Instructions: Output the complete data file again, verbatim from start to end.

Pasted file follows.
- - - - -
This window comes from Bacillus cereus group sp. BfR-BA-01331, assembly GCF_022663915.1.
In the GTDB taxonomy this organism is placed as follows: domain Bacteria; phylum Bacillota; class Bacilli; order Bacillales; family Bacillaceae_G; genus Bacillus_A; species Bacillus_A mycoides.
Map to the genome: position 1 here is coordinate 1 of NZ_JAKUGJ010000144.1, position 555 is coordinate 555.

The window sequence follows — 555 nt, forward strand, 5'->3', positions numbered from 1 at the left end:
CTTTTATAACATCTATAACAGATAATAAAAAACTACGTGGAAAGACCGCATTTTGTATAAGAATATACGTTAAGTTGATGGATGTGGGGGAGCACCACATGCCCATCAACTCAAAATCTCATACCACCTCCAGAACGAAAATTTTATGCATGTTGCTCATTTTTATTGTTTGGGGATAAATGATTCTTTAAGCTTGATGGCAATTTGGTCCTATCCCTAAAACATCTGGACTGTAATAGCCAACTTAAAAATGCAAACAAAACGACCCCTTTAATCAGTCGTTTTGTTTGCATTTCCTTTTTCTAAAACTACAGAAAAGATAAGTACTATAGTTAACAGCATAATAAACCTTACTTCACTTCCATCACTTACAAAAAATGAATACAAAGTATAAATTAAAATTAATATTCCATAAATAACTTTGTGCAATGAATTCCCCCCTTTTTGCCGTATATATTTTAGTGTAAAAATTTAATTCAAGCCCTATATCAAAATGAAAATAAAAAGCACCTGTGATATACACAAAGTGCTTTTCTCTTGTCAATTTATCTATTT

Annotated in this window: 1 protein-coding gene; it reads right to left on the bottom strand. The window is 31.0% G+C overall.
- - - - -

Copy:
This window comes from Bacillus cereus group sp. BfR-BA-01331, assembly GCF_022663915.1.
In the GTDB taxonomy this organism is placed as follows: domain Bacteria; phylum Bacillota; class Bacilli; order Bacillales; family Bacillaceae_G; genus Bacillus_A; species Bacillus_A mycoides.
Map to the genome: position 1 here is coordinate 1 of NZ_JAKUGJ010000144.1, position 555 is coordinate 555.

The window sequence follows — 555 nt, forward strand, 5'->3', positions numbered from 1 at the left end:
CTTTTATAACATCTATAACAGATAATAAAAAACTACGTGGAAAGACCGCATTTTGTATAAGAATATACGTTAAGTTGATGGATGTGGGGGAGCACCACATGCCCATCAACTCAAAATCTCATACCACCTCCAGAACGAAAATTTTATGCATGTTGCTCATTTTTATTGTTTGGGGATAAATGATTCTTTAAGCTTGATGGCAATTTGGTCCTATCCCTAAAACATCTGGACTGTAATAGCCAACTTAAAAATGCAAACAAAACGACCCCTTTAATCAGTCGTTTTGTTTGCATTTCCTTTTTCTAAAACTACAGAAAAGATAAGTACTATAGTTAACAGCATAATAAACCTTACTTCACTTCCATCACTTACAAAAAATGAATACAAAGTATAAATTAAAATTAATATTCCATAAATAACTTTGTGCAATGAATTCCCCCCTTTTTGCCGTATATATTTTAGTGTAAAAATTTAATTCAAGCCCTATATCAAAATGAAAATAAAAAGCACCTGTGATATACACAAAGTGCTTTTCTCTTGTCAATTTATCTATTT

Annotated in this window: 1 protein-coding gene; it reads right to left on the bottom strand. The window is 31.0% G+C overall.